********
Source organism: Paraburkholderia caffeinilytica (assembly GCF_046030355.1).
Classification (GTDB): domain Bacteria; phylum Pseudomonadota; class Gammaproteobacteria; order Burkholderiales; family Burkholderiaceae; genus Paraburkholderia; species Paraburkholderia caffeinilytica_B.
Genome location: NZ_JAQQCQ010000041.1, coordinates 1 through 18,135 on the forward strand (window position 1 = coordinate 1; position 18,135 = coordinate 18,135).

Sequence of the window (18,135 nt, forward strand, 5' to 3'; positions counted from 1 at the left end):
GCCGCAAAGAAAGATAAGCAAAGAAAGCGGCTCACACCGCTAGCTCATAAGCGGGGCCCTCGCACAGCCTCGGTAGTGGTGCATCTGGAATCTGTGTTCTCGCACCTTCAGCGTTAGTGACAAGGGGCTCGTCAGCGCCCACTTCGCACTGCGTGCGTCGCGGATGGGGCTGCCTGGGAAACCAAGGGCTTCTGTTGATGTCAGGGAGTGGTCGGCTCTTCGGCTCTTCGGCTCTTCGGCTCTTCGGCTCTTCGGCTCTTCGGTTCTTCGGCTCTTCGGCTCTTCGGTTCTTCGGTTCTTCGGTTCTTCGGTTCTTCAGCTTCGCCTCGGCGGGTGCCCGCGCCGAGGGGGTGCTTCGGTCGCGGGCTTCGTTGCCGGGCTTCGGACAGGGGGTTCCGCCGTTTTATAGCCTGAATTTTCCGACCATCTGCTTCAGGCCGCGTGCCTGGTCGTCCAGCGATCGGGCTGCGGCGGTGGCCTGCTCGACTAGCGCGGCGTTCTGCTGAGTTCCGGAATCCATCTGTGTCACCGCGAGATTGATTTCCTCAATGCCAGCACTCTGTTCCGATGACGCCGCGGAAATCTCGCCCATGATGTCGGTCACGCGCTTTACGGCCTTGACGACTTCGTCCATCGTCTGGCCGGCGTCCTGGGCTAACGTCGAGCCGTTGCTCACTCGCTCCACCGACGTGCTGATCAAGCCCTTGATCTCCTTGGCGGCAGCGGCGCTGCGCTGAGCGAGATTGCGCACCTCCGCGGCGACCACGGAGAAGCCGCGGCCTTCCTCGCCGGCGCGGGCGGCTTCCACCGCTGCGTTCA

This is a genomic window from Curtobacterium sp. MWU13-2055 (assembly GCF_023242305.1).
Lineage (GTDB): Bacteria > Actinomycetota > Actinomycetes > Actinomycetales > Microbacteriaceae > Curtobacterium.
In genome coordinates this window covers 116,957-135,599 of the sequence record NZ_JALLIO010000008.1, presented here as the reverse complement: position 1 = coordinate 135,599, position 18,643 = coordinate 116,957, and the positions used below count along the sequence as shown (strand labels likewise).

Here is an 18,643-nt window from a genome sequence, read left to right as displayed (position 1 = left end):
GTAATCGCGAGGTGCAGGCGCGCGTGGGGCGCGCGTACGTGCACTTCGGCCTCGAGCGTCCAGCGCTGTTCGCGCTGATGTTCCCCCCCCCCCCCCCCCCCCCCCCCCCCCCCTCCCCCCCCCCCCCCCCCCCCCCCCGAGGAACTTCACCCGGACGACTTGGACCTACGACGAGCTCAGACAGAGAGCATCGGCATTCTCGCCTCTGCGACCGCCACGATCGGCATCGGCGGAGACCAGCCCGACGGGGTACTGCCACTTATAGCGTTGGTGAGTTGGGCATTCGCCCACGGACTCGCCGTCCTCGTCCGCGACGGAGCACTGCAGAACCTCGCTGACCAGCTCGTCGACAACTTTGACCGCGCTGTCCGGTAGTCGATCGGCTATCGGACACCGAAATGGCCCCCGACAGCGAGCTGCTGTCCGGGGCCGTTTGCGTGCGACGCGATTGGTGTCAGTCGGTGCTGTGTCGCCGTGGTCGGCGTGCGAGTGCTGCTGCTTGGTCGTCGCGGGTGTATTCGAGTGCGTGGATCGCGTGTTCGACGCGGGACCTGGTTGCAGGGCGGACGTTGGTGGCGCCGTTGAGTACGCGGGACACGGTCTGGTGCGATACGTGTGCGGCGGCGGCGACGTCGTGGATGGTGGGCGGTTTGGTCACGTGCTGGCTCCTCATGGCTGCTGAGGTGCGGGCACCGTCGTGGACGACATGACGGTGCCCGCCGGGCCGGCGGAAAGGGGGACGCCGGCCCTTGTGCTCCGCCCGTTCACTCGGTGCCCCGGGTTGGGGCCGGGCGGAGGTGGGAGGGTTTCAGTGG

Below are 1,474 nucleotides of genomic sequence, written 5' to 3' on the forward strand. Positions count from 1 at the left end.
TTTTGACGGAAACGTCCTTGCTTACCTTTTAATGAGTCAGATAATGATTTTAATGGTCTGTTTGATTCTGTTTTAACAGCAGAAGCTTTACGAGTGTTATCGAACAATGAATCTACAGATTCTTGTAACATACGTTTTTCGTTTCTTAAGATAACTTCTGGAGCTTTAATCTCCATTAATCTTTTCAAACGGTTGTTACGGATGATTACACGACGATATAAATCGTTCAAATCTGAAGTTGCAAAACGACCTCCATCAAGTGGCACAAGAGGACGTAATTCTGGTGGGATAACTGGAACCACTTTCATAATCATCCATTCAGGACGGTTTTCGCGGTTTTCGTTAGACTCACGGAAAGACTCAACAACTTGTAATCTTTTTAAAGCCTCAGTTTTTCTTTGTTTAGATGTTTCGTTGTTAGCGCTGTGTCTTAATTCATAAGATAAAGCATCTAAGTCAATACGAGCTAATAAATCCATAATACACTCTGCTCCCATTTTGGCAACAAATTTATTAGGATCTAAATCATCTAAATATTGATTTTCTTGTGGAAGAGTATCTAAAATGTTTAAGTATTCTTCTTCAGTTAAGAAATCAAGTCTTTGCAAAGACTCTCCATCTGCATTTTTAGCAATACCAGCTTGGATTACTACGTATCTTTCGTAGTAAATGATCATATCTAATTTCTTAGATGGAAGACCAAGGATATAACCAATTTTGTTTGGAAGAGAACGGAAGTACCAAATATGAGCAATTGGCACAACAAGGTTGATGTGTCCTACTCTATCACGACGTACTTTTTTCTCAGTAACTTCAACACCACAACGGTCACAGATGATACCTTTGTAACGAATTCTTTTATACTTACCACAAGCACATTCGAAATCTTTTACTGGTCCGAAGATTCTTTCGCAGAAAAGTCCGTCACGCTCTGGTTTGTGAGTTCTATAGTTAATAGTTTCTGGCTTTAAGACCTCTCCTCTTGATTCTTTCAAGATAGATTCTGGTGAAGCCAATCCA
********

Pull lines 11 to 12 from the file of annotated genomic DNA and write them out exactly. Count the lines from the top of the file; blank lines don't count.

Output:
Below are 1,474 nucleotides of genomic sequence, written 5' to 3' on the forward strand. Positions count from 1 at the left end.
TTTTGACGGAAACGTCCTTGCTTACCTTTTAATGAGTCAGATAATGATTTTAATGGTCTGTTTGATTCTGTTTTAACAGCAGAAGCTTTACGAGTGTTATCGAACAATGAATCTACAGATTCTTGTAACATACGTTTTTCGTTTCTTAAGATAACTTCTGGAGCTTTAATCTCCATTAATCTTTTCAAACGGTTGTTACGGATGATTACACGACGATATAAATCGTTCAAATCTGAAGTTGCAAAACGACCTCCATCAAGTGGCACAAGAGGACGTAATTCTGGTGGGATAACTGGAACCACTTTCATAATCATCCATTCAGGACGGTTTTCGCGGTTTTCGTTAGACTCACGGAAAGACTCAACAACTTGTAATCTTTTTAAAGCCTCAGTTTTTCTTTGTTTAGATGTTTCGTTGTTAGCGCTGTGTCTTAATTCATAAGATAAAGCATCTAAGTCAATACGAGCTAATAAATCCATAATACACTCTGCTCCCATTTTGGCAACAAATTTATTAGGATCTAAATCATCTAAATATTGATTTTCTTGTGGAAGAGTATCTAAAATGTTTAAGTATTCTTCTTCAGTTAAGAAATCAAGTCTTTGCAAAGACTCTCCATCTGCATTTTTAGCAATACCAGCTTGGATTACTACGTATCTTTCGTAGTAAATGATCATATCTAATTTCTTAGATGGAAGACCAAGGATATAACCAATTTTGTTTGGAAGAGAACGGAAGTACCAAATATGAGCAATTGGCACAACAAGGTTGATGTGTCCTACTCTATCACGACGTACTTTTTTCTCAGTAACTTCAACACCACAACGGTCACAGATGATACCTTTGTAACGAATTCTTTTATACTTACCACAAGCACATTCGAAATCTTTTACTGGTCCGAAGATTCTTTCGCAGAAAAGTCCGTCACGCTCTGGTTTGTGAGTTCTATAGTTAATAGTTTCTGGCTTTAAGACCTCTCCTCTTGATTCTTTCAAGATAGATTCTGGTGAAGCCAATCCA